Howlin' Dutch plays charades

November 04, 1995|By Harold Jackson

ALL HAIL Dutch Ruppersberger, king of Baltimore County, protector of the affluent class, arch-enemy of poverty-stricken invaders. But wait a minute. Methinks yon celebrated knight must have wizard Merlin casting spells. How else can one explain the number convinced by Mr. Ruppersberger's bluster that he must be right? The county executive couldn't be more wrong.

Think about it. Informed that a tentative settlement had been reached in an American Civil Liberties Union lawsuit against the Baltimore City housing authority, Mr. Ruppersberger feigned surprise that the pact might mean more poor people moving to Baltimore County. Surprise?

The ACLU filed two lawsuits concerning housing patterns in Baltimore; the first in January, the second in March. Both contended that the city had historically concentrated poor, mostly African-American, public-housing residents in neighborhoods that were predominantly poor and black.

The lawsuits sought to have those residents dispersed among more economically and ethnically diverse areas. It was clear from the outset that accomplishing such a change might involve communities in all the suburban counties.

attacking the first suit, Mayor Kurt L. Schmoke said it appeared to be designed to accomplish through the courts what the ill-fated federal Moving to Opportunity program had not. MTO was supposed to help hundreds of public-housing families move from impoverished areas, but many suburban residents objected.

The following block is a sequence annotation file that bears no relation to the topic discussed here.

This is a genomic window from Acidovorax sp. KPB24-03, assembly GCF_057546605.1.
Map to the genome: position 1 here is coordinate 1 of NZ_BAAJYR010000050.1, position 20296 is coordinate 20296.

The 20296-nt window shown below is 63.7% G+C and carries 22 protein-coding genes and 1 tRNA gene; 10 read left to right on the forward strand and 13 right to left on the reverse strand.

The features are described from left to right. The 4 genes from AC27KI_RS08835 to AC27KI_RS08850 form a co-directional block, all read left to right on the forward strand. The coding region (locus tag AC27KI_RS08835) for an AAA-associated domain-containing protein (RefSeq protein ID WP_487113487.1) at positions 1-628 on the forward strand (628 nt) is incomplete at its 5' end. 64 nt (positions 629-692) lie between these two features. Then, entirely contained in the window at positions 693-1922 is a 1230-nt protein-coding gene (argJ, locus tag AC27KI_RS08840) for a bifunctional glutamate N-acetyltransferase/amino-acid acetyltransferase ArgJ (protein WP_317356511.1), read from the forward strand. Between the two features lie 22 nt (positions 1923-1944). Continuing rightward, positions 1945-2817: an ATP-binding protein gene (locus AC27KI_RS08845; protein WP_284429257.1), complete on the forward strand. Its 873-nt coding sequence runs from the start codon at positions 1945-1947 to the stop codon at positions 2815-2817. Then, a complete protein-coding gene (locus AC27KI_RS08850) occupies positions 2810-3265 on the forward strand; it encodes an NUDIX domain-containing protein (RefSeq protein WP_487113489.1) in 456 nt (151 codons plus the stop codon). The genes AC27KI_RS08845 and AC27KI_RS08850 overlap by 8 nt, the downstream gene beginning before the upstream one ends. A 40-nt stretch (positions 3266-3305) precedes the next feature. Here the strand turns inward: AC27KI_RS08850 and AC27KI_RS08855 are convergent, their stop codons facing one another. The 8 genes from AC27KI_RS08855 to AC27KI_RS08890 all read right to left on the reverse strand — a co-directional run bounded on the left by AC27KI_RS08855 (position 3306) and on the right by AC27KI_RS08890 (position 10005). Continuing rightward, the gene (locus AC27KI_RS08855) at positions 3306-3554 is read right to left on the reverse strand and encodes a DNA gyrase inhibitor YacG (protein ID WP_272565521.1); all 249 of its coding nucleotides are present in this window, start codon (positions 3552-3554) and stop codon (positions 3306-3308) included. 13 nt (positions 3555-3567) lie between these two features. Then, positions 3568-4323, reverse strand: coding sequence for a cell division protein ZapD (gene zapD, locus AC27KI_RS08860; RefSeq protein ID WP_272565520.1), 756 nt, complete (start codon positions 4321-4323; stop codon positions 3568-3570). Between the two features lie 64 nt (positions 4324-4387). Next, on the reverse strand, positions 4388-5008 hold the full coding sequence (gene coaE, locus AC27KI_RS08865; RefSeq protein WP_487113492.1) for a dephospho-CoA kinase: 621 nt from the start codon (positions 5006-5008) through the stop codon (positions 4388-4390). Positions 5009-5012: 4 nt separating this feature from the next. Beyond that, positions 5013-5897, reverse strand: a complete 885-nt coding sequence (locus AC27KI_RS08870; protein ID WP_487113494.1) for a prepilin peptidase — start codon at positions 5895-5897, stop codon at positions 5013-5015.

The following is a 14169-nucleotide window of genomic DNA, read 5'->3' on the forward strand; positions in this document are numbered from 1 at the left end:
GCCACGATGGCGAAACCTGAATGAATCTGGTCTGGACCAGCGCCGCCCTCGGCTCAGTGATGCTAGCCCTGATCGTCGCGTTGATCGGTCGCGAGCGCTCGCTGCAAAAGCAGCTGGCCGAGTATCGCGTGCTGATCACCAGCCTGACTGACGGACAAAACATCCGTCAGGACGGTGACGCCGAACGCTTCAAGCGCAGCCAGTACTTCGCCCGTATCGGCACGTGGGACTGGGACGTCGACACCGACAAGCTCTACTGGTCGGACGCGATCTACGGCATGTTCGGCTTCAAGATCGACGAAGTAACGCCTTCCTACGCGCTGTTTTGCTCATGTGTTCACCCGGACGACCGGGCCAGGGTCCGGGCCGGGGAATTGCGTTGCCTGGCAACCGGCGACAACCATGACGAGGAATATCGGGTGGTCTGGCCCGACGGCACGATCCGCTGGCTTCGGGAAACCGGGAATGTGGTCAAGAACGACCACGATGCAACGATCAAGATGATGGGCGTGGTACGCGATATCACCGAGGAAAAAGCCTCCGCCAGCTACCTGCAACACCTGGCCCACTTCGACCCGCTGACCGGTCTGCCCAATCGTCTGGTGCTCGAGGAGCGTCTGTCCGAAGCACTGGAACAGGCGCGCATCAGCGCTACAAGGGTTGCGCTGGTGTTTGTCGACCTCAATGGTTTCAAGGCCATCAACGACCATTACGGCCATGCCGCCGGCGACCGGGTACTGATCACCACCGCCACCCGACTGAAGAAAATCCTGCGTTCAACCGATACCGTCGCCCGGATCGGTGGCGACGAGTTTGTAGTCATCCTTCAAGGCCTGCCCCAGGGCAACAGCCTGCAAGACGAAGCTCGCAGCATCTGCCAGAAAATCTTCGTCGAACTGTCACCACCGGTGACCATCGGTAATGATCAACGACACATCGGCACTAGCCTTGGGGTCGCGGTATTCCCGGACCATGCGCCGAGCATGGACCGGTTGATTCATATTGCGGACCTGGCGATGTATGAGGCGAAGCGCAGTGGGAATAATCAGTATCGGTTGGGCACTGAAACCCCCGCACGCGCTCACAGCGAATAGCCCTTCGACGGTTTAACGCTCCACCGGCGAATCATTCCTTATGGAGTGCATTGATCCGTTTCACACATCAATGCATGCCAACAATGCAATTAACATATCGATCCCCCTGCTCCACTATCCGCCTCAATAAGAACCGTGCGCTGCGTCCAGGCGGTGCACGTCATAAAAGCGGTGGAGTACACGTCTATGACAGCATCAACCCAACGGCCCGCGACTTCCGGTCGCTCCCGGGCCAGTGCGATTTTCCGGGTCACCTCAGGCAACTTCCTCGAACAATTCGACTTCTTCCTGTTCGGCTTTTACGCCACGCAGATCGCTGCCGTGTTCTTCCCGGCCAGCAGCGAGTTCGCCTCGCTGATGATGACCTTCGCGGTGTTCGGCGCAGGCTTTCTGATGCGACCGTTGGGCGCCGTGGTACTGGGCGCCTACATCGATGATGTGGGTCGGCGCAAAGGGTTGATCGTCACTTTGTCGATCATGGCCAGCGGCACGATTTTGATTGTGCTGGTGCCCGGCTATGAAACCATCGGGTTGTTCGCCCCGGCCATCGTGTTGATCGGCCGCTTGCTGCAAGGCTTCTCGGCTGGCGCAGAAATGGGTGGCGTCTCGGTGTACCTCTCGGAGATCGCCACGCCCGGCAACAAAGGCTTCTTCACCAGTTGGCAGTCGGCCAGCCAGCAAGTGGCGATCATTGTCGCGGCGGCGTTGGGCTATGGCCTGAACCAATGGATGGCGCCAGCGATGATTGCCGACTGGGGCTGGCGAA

Knowing the intentions of the ACLU, Mr. Ruppersberger barely uttered a peep when its lawsuits were filed. It should be an insult to Baltimore Countians that now that a tentative settlement has been reached he wants more money to hire lawyers to fight the pact.

Playing politics

The county's stake in the outcome of this litigation was never in doubt. By the time the second suit was filed, Mr. Ruppersberger should have been hiring lawyers and asking the court to allow Baltimore County to intervene. Suburban school systems across the nation legally threatened with having to share more of their education dollars have routinely intervened in equity funding lawsuits.

But Mr. Ruppersberger played politics. He didn't want to participate in a settlement that Baltimore Countians might not like. He instead let the ACLU and the city negotiate the inevitable, then howled that the litigants had unfairly excluded him.

It reminds you of former Alabama Gov. George C. Wallace, who stood in the schoolhouse door in 1963 to symbolically block the integration of the University of Alabama, knowing all the time that he had agreed beforehand to step aside and let what rightfully had to happen occur. Mr. Wallace was playing to the crowd; so was Mr. Ruppersberger. And in both cases it was the wrong crowd.

The city and the ACLU have worked out a tentative agreement that will give about 1,300 poor families federal Section 8 vouchers that will allow them to live in neighborhoods that are not mostly poor and not mostly black. Under that pact, many of those families may move to Baltimore County and other suburban counties; some may move out of Maryland.

The plan is not to establish new ghettoes, but to spread these families out and have them become as much a part of their new neighborhoods as other residents.

Studies have shown that one advantage white poor people have over their black cousins in poverty is the ability to live and go to school in neighborhoods that are not themselves impoverished. Poor children who grow up in settings where they can see beyond poverty grow up with the hope they need to want to excel. Everyone should keep that in mind.

B6 Harold Jackson is an editorial writer for The Sun.

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